I am crazy about good service, and love to build service relationships!
Almost all businesses are service businesses today. From our doctors and dentists to our accountants and attorneys, to our chosen car dealer or mechanic to handy man to roofer, all provide a level of professional service to us, the client/customer. In turn, we as clients/customers can vote with our money for whom we will do business with, and we can take our business elsewhere when our expectations are not being met and we will no longer tolerate bad service.
But how we define good service is different for each of us, and unless we establish our personal expectations of what constitutes good service for us, the person or business trying to meet our needs may miss completely.
How do we ensure we get, and give, good service?
I observe in myself and others that frustration is at the root of all bad client experiences and while all kinds of things can cause that frustration, the only thing that can mitigate it is good communication.
Imagine you are waiting for a delayed flight to take off, and the person manning the desk announces to all that they will be giving you updates every 15 minutes by email, making announcements and sending texts to keep you posted as to flight status. That would ease your frustration at waiting, even though the flight would still be delayed, because you would be kept informed throughout the process.
When we don't get, or give, good service−I believe that most people in the service business want to meet the expectations (rather than demands) of their clients but are not always sure the best way to do that. And once again in my experience it comes down to good communication.
For example, I recently started seeing a massage therapist for some back issues and had to cancel an appointment due to illness. She called and left a voice mail to re-schedule, then she emailed as well. I responded immediately to the email, and thanked her for thinking to email because I hate the phone! I made another appointment and asked that she always use email to communicate with me.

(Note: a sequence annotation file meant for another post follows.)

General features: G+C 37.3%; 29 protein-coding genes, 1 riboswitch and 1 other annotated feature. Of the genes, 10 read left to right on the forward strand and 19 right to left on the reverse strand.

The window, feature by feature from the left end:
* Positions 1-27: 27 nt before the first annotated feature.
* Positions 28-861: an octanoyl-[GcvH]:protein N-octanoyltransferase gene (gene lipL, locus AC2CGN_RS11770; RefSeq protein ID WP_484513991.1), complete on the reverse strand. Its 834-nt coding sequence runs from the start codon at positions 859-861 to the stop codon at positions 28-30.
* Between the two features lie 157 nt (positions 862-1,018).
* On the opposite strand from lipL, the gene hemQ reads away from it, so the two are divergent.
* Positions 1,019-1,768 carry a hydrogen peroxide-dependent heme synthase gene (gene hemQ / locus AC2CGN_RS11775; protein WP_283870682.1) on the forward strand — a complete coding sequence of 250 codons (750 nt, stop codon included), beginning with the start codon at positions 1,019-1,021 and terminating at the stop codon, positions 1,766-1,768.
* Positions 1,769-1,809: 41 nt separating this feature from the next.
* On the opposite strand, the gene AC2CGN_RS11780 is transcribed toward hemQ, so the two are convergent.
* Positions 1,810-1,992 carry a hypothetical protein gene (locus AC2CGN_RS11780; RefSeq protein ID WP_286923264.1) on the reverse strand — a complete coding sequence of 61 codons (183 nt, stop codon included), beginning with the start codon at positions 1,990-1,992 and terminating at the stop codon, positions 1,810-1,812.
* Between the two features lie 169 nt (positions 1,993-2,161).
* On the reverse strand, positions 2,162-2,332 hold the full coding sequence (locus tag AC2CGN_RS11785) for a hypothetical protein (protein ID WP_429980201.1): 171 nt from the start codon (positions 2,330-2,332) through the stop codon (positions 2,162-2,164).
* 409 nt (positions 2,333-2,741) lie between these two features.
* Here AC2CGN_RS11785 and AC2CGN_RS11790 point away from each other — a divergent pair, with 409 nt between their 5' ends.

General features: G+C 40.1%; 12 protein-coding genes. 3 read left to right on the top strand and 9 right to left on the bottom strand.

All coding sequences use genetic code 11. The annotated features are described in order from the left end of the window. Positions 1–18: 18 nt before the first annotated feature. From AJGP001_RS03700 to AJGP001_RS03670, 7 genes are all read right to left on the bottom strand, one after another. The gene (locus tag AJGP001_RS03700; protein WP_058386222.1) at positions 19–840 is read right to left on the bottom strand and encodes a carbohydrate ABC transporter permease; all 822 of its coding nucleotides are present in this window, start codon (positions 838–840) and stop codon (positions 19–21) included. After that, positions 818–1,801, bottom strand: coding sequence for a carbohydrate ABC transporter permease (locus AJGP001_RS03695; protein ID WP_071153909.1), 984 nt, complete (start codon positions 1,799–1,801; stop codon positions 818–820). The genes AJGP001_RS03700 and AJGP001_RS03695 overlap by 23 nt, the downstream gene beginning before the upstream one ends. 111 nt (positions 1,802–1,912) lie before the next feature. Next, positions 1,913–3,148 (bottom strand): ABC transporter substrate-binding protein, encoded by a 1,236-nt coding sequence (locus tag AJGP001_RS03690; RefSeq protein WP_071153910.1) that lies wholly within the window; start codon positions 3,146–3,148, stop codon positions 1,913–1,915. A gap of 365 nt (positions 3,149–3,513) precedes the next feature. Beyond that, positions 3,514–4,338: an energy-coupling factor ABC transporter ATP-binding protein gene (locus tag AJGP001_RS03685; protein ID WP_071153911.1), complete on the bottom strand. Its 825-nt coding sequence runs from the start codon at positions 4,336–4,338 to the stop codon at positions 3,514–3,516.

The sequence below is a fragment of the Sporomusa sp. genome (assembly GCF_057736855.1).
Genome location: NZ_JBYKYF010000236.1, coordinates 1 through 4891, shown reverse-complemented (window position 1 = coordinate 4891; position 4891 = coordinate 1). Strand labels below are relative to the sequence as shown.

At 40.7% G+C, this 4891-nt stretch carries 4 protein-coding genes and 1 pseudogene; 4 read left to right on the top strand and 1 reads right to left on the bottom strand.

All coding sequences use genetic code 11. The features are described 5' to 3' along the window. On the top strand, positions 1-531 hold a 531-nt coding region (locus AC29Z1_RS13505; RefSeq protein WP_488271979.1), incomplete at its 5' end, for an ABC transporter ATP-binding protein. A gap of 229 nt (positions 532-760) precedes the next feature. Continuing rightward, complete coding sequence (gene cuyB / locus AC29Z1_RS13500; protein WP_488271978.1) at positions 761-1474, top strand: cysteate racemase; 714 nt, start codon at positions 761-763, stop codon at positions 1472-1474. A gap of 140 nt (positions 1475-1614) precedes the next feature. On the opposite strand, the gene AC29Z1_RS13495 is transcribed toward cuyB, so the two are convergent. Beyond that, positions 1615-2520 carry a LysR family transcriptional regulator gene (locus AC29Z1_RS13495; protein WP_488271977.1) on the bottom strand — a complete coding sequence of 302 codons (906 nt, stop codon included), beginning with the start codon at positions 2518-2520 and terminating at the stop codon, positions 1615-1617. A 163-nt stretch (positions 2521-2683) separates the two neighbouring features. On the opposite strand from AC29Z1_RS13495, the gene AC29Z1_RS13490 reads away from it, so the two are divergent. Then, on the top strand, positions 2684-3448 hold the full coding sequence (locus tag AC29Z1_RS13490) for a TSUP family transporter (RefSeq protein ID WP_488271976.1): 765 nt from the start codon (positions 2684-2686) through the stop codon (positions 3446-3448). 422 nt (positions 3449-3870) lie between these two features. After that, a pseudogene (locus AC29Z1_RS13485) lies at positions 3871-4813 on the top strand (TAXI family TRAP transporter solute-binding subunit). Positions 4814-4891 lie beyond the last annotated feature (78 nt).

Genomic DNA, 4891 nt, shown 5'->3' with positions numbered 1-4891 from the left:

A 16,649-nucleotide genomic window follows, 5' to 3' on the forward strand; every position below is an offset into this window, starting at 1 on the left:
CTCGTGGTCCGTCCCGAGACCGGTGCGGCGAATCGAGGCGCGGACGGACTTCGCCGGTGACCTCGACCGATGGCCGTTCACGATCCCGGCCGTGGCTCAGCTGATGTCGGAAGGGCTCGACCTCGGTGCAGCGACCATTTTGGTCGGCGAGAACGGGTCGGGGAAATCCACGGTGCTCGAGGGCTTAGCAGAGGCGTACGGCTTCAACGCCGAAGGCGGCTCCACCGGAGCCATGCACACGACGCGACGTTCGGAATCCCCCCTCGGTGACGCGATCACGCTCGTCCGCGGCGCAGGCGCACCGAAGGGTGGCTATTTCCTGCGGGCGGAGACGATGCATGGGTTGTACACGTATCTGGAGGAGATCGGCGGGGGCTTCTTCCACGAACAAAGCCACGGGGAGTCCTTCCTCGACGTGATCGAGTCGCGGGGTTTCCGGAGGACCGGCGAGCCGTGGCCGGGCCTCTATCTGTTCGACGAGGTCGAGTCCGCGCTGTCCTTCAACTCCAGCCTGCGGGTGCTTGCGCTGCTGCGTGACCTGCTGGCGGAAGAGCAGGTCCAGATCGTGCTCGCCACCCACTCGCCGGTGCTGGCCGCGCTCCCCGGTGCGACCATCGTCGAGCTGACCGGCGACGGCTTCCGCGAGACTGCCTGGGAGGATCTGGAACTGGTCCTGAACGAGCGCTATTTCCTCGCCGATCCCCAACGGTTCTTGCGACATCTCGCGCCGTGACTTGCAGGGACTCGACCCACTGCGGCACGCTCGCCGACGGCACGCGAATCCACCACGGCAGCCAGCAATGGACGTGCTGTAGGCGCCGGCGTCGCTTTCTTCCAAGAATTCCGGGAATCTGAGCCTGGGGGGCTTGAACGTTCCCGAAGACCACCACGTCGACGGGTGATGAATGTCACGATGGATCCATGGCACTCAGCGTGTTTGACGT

I suddenly realized that it is my job to educate “my preferred vendors” how I want to be served, including something as simple as how best to communicate information to me.
Now, you could say that it is the service provider’s responsibility to ask me how I want to be communicated with. But I am happy to help coach my favorite people to greater success and support my own client experience at the same time!
In the mortgage industry (primarily a referral business) we strive to provide a very high level of client satisfaction to not only ensure a good experience for our clients, but to ensure that they will speak highly of us and refer us to others as well. But we miss sometimes.
Years ago I received great ratings on a customer service survey from the borrowers and the listing Realtor but not from the selling Realtor. When I called her to ask why she was unhappy with my service, she claimed it was because I did not update her frequently enough. She was right!
I have a “You will not hear from me unless there is an issue” policy, based on the idea that Realtors are busy and don’t want to be interrupted with updates all the time. Many people love this policy, but not this agent! She wanted to be updated, regularly.
Not only should we ask our clients and referral partners what their expectations are with regard to service and communication, but we should also educate them as to what they can expect from us to ensure they have the best experience with us, too.
At Fairway, we have a robust automated Borrower Communication Email System in place that alerts both borrowers and realtors to each milestone in the mortgage process as it is achieved. In addition, our policy is to respond quickly to questions throughout the loan process via a set call time each day dedicated to client questions. Even still, we need to be mindful of what our individual client’s preference is with regard to communication.
We cannot always know what a client perceives as good customer service if we do not ask them! Let’s change the customer service dynamic through better communication. Share expectations and watch your business and professional relationships thrive!
Simple tips for good communication and great customer service−
For clients and customers:
• Communicate expectations at the beginning of the transaction
• Reward those who meet your expectations (refer them to others, fill out that survey, review them on Yelp!)
• Don’t do business with those who repeatedly do not meet your expectations especially if you have communicated them clearly!
For service providers:
• Establish client expectations up front
• Meet them! And communicate immediately if any problems arise
• Show appreciation to clients for their business!